How long can spaghetti last in the fridge? (+3 storage tips)

In this brief guide, we are going to answer the question “How long can spaghetti last in the fridge” with an in-depth analysis of the shelf life of spaghetti. Moreover, we are going to discuss how to properly store spaghetti, and how to tell if spaghetti has gone bad. 

How long can spaghetti last in the fridge?

Spaghetti can last for about 3–4 days when properly stored in the fridge in an airtight container or plastic zipper bag at or below 40 °F (4 °C) (1,2).

Refrigerating is an effective method to extend the shelf life of your spaghetti due to the cold temperature’s impact on bacterial growth. The lower temperatures within the fridge slow down the metabolic activities of bacteria, reducing their ability to reproduce and causing food spoilage at a lower rate (1).

What is the shelf life of spaghetti?

When properly stored in the fridge, spaghetti can last for about 3–4 days (1,2).

Spaghetti lasts for about 2 hours when left out of the fridge at room temperature, after this, there is a risk of bacteria growth and food spoilage. That’s why you should discard it to avoid any contamination (1).

When it comes to frozen spaghetti, its shelf life can be extended for at least 3 months if stored properly under constant freezing temperature (3).

What affects the shelf life of spaghetti?

The shelf life of spaghetti can be affected by several factors, such as ingredients, moisture, storage conditions, and hygiene practices (4,5,6,7).

  • Ingredients: Different ingredients have distinct physicochemical characteristics, such as pH level and water activity, and will spoil at different times.

  • Exposure to moisture: Whether during cooking or storage can lead to microbial growth, accelerating spoilage.

  • Exposure to oxygen: Oxygen can contribute to the deterioration of spaghetti quality, causing it to become rancidity or stale over time.

  • Storage conditions: High temperature and humidity can promote the growth of microorganisms and enzymatic reactions, leading to texture changes and off-flavors.

  • Hygiene practice: When preparing, serving, and storing spaghetti, avoid contact with unclean surfaces, utensils, or hands. This way you can prevent microbial contamination. 

How to properly store spaghetti?

Spaghetti, like other perishable foods, should be stored in the fridge at below 40 °F (4 °C). Put your spaghetti in an airtight container and place it in the coldest part of the fridge (1,2).  

Freezing spaghetti is another option to store and increase its shelf life. Wait for the food to cool down to room temperature, place portions in an airtight freezer-safe container, remove as much air as you can, and label and place in the freezer at -18 °C (3). 

Keep in mind that freezing, especially for a long period, can cause changes and texture and taste upon thawing (3).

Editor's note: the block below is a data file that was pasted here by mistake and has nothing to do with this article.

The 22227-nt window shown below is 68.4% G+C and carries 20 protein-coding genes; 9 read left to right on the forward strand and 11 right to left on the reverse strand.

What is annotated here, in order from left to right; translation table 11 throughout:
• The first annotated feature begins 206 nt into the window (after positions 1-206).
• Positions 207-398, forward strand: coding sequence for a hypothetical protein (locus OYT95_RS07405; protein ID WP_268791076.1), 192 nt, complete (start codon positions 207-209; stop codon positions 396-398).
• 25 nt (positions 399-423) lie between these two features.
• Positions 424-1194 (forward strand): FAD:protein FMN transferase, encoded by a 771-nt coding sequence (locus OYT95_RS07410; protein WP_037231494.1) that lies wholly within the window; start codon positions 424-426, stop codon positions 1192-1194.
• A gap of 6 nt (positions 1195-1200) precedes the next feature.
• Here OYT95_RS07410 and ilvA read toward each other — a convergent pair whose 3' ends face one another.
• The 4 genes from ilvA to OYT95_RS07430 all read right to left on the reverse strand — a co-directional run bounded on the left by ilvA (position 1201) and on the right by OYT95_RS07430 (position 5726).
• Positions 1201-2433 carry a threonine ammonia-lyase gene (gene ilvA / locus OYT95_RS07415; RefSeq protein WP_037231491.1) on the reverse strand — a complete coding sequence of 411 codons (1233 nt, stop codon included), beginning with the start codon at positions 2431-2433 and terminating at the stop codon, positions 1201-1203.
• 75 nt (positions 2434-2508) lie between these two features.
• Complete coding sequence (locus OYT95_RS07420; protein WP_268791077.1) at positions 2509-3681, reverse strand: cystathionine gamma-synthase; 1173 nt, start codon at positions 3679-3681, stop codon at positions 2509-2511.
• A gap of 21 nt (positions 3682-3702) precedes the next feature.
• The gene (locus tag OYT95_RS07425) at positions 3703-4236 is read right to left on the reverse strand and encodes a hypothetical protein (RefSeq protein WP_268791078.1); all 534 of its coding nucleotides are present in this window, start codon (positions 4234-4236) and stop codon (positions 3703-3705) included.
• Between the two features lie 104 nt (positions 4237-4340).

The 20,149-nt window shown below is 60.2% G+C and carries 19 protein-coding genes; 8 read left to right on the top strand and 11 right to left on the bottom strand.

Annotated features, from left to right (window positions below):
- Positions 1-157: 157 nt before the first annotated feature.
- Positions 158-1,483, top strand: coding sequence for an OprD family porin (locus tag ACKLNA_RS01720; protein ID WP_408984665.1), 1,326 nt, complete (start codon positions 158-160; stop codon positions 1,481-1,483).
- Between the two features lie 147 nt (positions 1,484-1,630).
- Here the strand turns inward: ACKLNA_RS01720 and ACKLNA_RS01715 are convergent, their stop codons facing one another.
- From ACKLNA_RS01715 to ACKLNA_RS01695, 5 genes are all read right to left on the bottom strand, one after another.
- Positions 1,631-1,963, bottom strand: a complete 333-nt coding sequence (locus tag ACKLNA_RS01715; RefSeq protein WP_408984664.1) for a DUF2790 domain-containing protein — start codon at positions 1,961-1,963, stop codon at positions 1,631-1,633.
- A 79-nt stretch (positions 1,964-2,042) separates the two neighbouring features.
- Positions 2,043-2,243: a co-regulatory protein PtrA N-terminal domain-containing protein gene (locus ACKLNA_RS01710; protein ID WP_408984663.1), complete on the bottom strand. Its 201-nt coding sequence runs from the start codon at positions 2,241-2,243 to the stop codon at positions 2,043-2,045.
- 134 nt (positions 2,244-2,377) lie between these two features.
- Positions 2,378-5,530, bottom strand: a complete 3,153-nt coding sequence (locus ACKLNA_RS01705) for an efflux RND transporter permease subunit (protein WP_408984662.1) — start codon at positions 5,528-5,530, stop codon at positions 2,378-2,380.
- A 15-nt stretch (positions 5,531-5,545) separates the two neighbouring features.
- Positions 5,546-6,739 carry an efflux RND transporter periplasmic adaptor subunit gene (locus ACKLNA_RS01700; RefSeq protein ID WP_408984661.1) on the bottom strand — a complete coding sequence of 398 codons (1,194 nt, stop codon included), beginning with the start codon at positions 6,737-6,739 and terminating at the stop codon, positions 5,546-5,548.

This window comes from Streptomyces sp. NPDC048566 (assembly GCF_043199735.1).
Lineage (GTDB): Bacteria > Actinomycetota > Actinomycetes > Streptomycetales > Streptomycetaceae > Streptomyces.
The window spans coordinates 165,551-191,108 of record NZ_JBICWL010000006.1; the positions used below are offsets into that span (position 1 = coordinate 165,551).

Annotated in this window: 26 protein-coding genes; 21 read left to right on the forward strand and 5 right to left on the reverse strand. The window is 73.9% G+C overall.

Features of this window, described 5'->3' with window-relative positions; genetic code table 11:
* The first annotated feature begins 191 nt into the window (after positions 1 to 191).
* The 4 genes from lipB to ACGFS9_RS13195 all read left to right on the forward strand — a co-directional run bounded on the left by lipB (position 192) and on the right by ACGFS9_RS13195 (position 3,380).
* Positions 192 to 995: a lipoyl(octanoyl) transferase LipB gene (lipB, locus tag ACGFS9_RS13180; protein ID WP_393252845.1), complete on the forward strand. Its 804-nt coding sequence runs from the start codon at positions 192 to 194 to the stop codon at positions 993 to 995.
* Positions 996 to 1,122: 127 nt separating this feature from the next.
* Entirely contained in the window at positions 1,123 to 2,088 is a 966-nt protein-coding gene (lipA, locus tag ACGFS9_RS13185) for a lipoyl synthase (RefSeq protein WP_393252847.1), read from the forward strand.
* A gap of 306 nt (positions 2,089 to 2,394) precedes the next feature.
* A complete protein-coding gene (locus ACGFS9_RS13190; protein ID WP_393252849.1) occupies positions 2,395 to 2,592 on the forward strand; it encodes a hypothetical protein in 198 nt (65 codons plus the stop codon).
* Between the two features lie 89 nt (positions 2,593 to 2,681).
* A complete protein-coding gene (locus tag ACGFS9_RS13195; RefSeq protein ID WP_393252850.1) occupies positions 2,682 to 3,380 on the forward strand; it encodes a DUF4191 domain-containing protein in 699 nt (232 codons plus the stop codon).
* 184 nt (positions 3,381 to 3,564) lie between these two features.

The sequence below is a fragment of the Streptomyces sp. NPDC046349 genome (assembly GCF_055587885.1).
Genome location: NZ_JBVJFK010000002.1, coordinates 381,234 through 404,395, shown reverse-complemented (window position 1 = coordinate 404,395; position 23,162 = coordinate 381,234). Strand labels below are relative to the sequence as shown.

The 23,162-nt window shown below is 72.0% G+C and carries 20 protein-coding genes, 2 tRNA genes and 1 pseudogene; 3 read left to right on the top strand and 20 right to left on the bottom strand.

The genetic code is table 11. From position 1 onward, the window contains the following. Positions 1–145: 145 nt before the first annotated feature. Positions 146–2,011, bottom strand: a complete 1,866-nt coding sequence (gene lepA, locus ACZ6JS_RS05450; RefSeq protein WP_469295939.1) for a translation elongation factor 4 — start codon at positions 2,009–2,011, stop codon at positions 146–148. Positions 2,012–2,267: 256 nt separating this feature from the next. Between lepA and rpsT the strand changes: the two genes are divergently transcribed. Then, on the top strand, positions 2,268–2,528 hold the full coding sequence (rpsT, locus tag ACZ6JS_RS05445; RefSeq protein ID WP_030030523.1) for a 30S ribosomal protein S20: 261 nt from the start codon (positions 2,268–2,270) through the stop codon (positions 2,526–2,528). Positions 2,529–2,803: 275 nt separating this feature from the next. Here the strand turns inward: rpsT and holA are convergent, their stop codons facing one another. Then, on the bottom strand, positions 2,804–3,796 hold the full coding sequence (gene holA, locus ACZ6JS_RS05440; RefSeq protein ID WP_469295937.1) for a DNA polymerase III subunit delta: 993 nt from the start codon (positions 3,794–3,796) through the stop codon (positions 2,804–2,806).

Remember, you should discard and not store or consume spaghetti that has been left in the open for more than 2 hours, as bacterial growth takes place at a faster pace between the temperature of 40 °F and 140 °F (8).

How to tell if spaghetti has gone bad?

You can tell if spaghetti has gone bad using your senses and conducting some observations (9,10).


Visually inspect the spaghetti for any signs of discoloration, or mold growth. If it appears whitish or grayish hue, it is an indication that spaghetti has gone rotten.


If your spaghetti has gone bad, it can become mushy, clumpy, or overly soft. This alteration is often due to the breakdown of starches and proteins in the spaghetti caused by bacterial or enzymatic reactions.


Spoiled spaghetti can develop a musty, off-putting odor. It typically occurs, due to the growth of bacteria or molds on the cooked spaghetti, which can produce foul-smelling compounds. 


If you detect any sour, unusual or unpleasant odor when inspecting spaghetti, it’s a clear sign that the spaghetti is no longer safe to consume and should be discarded.

What happens if you eat spoiled spaghetti?

If your spoiled spaghetti had some meat or dairy product in it, then it can have bacteria like Salmonella, Listeria, and Campylobacter that can cause severe health issues including food illness (11,12). 

Foodborne illness is characterized by (11):

  • nausea
  • vomiting
  • diarrhea
  • abdominal cramps,
  • fever

Moreover, eating spaghetti infected with Bacillus cereus can cause severe gastrointestinal issues like nausea, vomiting, diarrhea, and abdominal cramps (13,14).


In this brief guide, we answered the question “How long can spaghetti last in the fridge” with an in-depth analysis of the shelf life of spaghetti. Moreover, we discussed how to properly store spaghetti, and how to tell if spaghetti has gone bad.


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 USDA. Leftovers and food safety. 2020.


USDA. Freezing and Food Safety. 2013



Qiu Y, Zhou Y, Chang Y, et al. The Effects of Ventilation, Humidity, and Temperature on Bacterial Growth and Bacterial Genera Distribution. Int J Environ Res Public Health. 2022;19(22).


Coorey, Ranil, et al. The impact of cooling rate on the safety of food products as affected by food containers. Compr. Rev. Food Sci. 2018, 17, 827-840.


Erkmen O, Bozoglu TF. Principles of Food Spoilage. 2016


Bintsis T. Foodborne pathogens. AIMS Microbiol. 2017;3(3):529-563.


Gharib AA, et al. Bacillus cereus: Pathogenicity, Viability and Adaptation. Adv in Animal and Veterinary Sciences, 2020, 8.